Vitality Hub specialise in senior holistic health and offer a range of services including clinical exercise/personal training (private or corporate), group fitness classes, well-being and programmes for people with clinical health limitations. They gained academic expertise from the University of Kent to identify a machine learning algorithm that could automate the grouping of Mature Movers clients to design personalised programmes for them.
Vitality Hub’s ‘Mature Movers’ programme specialises in fitness for people aged over 65, and involves working with individuals in their homes or within the residential and nursing care home industry. They saw immense growth over 2020/2021 and reached full capacity. In order to help more people, the business needed to build a system which would automate the grouping of people to designed personalised programmes. They wanted to investigate the potential for applying machine learning algorithms to data collected from the ‘Mature Movers’ physical health, exercise and wellbeing programme, so that they could scale the business further.
With support from EIRA’s Innovation Voucher scheme, academics from the School of Computing worked with Vitality Hub on a unique project, to develop a machine learning approach which would allow for participants’ personal preferences and health requirements to be taken into consideration, when establishing the participants’ exercise routines.
Professor Alex Freitas led the project. The biggest challenge was that the company had minimal data that could be used effectively for machine learning. Therefore, the project’s focus changed to establishing the most effective means of gathering data, suitable for use with a machine learning algorithm. The type of attributes collected needed careful consideration to avoid unexpected bias. Prof Freitas reviewed the existing data, in terms of personal health and fitness profile, making recommendations on how the existing questionnaire could be improved with more closed, granular questions that are better suited to analysis by machine learning.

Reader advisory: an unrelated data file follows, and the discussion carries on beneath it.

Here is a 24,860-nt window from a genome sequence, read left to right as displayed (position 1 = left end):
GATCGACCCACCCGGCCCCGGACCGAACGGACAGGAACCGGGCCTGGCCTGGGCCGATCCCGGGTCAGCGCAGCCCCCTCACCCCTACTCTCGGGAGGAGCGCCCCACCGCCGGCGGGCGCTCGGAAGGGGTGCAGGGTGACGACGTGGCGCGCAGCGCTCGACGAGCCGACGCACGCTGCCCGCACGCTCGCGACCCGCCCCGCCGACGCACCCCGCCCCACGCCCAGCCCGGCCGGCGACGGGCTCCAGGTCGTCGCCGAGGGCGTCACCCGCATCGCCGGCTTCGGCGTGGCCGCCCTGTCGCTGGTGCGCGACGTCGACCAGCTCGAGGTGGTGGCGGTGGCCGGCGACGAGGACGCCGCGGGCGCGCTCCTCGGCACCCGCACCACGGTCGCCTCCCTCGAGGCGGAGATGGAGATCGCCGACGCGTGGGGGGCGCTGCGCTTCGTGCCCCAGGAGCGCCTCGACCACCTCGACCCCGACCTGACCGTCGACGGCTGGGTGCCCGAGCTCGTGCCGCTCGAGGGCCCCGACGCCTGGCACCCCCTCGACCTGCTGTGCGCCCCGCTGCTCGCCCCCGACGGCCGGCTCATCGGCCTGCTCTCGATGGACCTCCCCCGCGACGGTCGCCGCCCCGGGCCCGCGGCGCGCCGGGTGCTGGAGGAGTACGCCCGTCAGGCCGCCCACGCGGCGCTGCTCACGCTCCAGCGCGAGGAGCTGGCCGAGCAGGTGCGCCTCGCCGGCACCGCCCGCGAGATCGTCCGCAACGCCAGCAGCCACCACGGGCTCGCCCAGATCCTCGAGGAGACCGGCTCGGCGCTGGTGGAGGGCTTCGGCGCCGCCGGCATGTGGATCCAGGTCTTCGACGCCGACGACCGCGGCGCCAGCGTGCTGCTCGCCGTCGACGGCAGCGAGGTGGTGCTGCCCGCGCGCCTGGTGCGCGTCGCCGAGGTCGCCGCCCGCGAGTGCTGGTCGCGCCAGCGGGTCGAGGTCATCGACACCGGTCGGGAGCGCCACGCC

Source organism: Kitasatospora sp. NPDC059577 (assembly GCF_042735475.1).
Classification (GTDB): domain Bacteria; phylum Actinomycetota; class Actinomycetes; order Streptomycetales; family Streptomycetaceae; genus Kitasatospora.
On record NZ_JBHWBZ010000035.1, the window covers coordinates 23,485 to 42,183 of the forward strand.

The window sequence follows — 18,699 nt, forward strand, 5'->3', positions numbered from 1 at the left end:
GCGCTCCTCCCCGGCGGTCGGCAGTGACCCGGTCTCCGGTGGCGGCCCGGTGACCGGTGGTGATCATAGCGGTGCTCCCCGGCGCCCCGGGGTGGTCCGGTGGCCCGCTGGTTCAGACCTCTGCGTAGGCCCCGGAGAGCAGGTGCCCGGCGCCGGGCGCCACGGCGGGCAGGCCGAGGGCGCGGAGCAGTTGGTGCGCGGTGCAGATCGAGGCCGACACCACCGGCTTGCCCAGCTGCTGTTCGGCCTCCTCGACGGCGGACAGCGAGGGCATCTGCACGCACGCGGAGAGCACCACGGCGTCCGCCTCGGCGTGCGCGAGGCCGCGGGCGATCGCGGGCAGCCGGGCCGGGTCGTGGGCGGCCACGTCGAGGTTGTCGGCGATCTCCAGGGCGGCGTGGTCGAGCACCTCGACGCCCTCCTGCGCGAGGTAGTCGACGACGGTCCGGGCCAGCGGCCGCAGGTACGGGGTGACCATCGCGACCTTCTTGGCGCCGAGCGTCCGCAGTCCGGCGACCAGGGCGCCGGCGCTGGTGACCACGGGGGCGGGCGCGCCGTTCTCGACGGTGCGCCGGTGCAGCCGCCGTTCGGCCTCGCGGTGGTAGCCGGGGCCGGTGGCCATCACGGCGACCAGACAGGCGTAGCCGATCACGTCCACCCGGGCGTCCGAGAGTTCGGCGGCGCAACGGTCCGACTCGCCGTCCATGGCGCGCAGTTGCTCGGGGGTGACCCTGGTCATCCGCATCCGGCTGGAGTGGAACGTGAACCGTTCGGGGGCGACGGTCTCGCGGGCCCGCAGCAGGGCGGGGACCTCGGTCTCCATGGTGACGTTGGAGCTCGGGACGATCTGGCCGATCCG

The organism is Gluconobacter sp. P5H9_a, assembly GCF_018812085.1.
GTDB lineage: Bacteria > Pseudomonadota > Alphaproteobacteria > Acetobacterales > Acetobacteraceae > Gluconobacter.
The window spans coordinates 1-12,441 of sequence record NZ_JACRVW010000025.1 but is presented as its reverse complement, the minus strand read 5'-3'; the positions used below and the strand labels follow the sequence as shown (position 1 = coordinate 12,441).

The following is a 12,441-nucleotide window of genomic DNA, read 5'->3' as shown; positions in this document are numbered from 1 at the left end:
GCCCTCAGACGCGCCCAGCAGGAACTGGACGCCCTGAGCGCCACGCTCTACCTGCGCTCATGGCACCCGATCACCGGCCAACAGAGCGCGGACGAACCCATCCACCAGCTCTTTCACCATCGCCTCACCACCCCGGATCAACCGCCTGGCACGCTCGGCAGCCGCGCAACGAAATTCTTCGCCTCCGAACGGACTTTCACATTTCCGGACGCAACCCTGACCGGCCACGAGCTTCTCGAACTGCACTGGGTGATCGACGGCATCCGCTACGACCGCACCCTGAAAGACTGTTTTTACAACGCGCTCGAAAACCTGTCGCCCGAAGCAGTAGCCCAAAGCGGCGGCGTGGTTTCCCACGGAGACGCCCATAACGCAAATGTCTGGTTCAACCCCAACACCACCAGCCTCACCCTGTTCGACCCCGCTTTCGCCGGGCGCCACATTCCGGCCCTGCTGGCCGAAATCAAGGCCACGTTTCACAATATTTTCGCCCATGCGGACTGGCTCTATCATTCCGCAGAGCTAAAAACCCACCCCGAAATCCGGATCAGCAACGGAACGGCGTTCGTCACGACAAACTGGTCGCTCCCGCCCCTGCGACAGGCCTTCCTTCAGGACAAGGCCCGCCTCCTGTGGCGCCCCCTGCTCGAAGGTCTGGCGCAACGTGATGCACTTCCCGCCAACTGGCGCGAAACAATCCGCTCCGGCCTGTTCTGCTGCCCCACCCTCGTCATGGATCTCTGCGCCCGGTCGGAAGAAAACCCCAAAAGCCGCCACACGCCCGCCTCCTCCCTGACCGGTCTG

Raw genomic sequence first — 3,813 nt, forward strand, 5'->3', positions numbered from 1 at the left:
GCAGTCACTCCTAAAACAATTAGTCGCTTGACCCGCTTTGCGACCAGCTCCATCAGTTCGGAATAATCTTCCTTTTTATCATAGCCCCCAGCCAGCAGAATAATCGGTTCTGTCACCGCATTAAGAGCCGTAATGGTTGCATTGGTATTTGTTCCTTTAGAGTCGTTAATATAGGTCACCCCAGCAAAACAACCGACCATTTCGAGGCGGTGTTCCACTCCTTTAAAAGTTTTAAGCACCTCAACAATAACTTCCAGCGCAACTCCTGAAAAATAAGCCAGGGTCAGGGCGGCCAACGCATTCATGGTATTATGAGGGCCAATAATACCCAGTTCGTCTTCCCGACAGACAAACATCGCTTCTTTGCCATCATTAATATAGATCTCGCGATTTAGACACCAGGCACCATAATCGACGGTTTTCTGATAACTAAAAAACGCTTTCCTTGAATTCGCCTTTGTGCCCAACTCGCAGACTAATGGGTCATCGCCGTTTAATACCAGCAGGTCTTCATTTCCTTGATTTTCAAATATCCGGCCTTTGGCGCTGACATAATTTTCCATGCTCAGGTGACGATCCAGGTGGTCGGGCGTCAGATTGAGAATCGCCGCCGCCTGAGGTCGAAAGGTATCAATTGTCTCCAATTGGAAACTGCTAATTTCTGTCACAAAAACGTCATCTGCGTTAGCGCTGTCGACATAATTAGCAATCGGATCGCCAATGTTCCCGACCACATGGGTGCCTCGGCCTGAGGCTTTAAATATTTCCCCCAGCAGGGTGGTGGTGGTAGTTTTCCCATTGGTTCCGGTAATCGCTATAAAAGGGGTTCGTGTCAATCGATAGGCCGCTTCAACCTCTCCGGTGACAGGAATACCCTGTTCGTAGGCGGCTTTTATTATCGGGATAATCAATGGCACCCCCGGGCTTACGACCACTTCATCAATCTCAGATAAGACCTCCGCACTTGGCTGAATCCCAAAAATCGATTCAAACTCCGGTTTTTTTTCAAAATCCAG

The next challenge for Professor Freitas was to select a suitable machine learning algorithm which would work with the type of data available and achieve the desired prediction, coupled with the decision of whether to adopt supervised or unsupervised learning.
Professor Freitas and his team produced a report which recommended a method for data collection and the type of data and attributes which should be collected. They gave advice on the collection, storage and pre-processing of the data, and finally recommended a machine learning algorithm to use. They suggested Vitality Hub use “Decision Trees”, a well-known machine learning data science technique for predictive modelling which have advantages over some other algorithms as they are efficient and their construction is comprehensible so the decisions can be examined and understood.
“This research provided the foundations for business vision and scalability options. The collaboration has brought about traction in the industry and unforeseen opportunity.”
Rosaria Barreto, Director at Vitality Hub
The long-term goal would be to build on the outcomes of the project. The company are seeking further support to develop the software and enable the collection of the data via questionnaire to assess individuals’ needs and then stream them into the most suitable exercise scheme, depending on this data using the machine learning algorithm. Rosaria Barreto, Director of Vitality Hub has been accepted on the Young Global Innovators Programme (Innovate UK) and the business is waiting on funding confirmation from other grants.